The potential role of soil amendments in increasing agricultural productivity and improving the livelihood of smallholders in Lao PDR
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Mekuria, Wolde; Noble, Andrew; Hoanh, Chu Thai; McCartney, Matthew; Sengtaheuanghoung, O.; Sipaseuth, N.; Douangsavanh, Somphasith; Langan, Simon; Getnet, Kindie. 2014. The potential role of soil amendments in increasing agricultural productivity and improving the livelihood of smallholders in Lao PDR. Paper presented at the 15th National Agriculture and Forestry Research Institute Anniversary Symposium on Agriculture and Forestry Research for Development, Vientiane, Lao PDR, 8-10 April 2014. 15p.
Permanent link to this item: http://hdl.handle.net/10568/67615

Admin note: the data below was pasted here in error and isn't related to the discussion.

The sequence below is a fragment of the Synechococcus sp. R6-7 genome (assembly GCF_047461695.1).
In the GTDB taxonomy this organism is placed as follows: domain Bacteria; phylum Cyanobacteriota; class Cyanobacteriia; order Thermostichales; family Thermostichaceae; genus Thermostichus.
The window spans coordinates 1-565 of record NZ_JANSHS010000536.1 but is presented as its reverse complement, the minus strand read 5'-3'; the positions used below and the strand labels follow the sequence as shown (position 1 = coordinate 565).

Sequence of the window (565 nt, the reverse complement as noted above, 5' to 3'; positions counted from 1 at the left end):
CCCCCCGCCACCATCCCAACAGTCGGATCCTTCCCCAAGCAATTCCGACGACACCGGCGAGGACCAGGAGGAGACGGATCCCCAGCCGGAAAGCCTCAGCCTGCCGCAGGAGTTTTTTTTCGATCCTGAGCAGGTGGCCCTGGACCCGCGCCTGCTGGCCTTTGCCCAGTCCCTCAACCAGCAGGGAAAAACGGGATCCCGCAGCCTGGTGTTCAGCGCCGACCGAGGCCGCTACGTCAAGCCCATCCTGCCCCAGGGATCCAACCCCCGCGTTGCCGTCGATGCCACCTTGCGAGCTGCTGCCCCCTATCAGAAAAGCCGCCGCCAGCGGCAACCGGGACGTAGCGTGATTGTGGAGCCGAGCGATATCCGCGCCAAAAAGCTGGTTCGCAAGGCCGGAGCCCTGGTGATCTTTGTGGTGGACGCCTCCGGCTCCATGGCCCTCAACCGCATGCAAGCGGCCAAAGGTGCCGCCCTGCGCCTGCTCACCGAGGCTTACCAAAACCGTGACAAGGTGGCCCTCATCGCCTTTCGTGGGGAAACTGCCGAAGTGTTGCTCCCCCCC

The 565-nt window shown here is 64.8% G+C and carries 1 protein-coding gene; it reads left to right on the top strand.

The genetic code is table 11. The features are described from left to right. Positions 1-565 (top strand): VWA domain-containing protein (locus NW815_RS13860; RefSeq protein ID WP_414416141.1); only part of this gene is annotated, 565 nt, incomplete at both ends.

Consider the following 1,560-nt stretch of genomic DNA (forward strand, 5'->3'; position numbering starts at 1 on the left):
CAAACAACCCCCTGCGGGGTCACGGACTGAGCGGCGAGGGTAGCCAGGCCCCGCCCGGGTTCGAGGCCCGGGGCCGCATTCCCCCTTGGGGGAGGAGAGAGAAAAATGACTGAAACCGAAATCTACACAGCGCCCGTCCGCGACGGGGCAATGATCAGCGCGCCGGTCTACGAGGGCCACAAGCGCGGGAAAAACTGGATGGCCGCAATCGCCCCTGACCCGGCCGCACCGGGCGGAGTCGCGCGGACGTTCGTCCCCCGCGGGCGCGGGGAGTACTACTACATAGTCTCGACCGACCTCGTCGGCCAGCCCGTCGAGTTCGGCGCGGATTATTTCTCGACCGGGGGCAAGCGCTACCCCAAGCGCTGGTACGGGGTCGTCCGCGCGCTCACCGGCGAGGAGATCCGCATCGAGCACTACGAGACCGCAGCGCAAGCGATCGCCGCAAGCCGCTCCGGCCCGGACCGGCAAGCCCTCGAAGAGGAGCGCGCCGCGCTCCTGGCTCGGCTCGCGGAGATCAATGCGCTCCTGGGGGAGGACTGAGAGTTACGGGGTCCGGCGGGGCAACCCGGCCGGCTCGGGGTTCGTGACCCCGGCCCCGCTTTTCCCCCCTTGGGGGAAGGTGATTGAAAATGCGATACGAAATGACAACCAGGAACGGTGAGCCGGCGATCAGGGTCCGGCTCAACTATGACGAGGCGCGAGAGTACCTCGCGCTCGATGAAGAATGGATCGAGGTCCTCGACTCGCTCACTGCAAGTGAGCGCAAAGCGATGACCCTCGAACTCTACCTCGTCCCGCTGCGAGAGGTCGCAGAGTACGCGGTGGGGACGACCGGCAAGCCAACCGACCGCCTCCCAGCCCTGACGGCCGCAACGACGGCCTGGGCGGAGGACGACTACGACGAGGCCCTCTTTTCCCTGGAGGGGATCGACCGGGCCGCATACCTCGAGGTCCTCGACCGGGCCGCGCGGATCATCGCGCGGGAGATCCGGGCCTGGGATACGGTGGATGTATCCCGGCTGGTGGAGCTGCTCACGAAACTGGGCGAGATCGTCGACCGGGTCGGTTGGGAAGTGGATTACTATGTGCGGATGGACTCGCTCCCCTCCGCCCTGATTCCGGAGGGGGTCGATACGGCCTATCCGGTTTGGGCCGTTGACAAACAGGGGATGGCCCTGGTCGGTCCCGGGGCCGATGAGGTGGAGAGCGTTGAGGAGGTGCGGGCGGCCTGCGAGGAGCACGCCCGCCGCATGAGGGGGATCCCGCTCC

The present study was undertaken in Lao PDR to investigate the impacts of organic and clay-based soil amendments on maize yield, total nutrient uptake and crop water productivity (CWP), and analyze the economic return of such interventions. Structured field experiments were established over two consecutive years (2011 and 2012) with maize as the test crop at the Veunkham and Naphok sites. Ten treatments were applied in a Randomized Complete Block Design with three replications. The treatments were control, rice husk biochar (applied at a rate of 10 t ha-1), bentonite clay (10 t ha-1), compost (4 t ha-1), clay-manure compost (10 t ha-1), rice husk biochar compost (10 t ha-1), and their combinations. All treatments were applied in 2011. CWP and the soil water balance of the various treatments were determined using the AquaCrop model. To determine the costs and benefits of soil amendments over the two cropping seasons a cost-based valuation method was applied. Significant (p < 0.05) treatment effects in maize grain yields, total nutrient uptake and CWP were observed. At Veunkham, differences in yield between the control and amended soils ranged from 0.9 to 3.3 t ha-1 in 2011 and from 0.2 to 1.3 t ha-1 in 2012, whereas differences at Naphok varied between 0.2 and 2.2 t ha-1 in 2011 and from 0.2 to 1.7 t ha-1 in 2012. Differences in CWP between the amended and control plots at Veunkham varied between 0.3 and 1.0 kg m-3 in 2011 and from 0.05 to 0.29 kg m-3 in 2012, whereas differences at Naphok varied between 0.1 and 0.6 kg m-3 in 2011 and from 0.1 to 0.4 kg m-3 in 2012. Differences between the control and amended soils in yield and the associated CWP can be attributed to the improvements in total N and P uptake, soil pH, exchangeable Ca++ and Mg++, and CEC following the application of soil amendments. At both sites, in most of the treatments, yields and CWP in 2012 were significantly (p < 0.05) lower than 2011. This difference can be attributed to late season drought. Over the two cropping seasons , the enhancement of maize yield due to soil amendments resulted in net revenues ranging from -794 to 841 and -331 to 1391 US$ ha-1 at Naphok and Veunkham, respectively. The study found that soils amended with low-cost amendments such as compost, rice husk biochar, rice husk biochar compost, and clay-manure compost were economically viable within the first cropping season. In contrast, soils amended with higher-cost amendments such as bentonite clay required up to 5 years to be economically viable. Such variations indicate that maize yield revenues alone are an insufficient incentive for farmers to adopt higher-cost soil amendments. The results of this study confirm that soil amendments can be effective in improving crop yield and the associated CWP. In addition, the income of smallholders can be improved using locally available low-cost soil amendments. These findings provide important information for decision makers wishing to improve agricultural productivity and food security through sustainable intensification.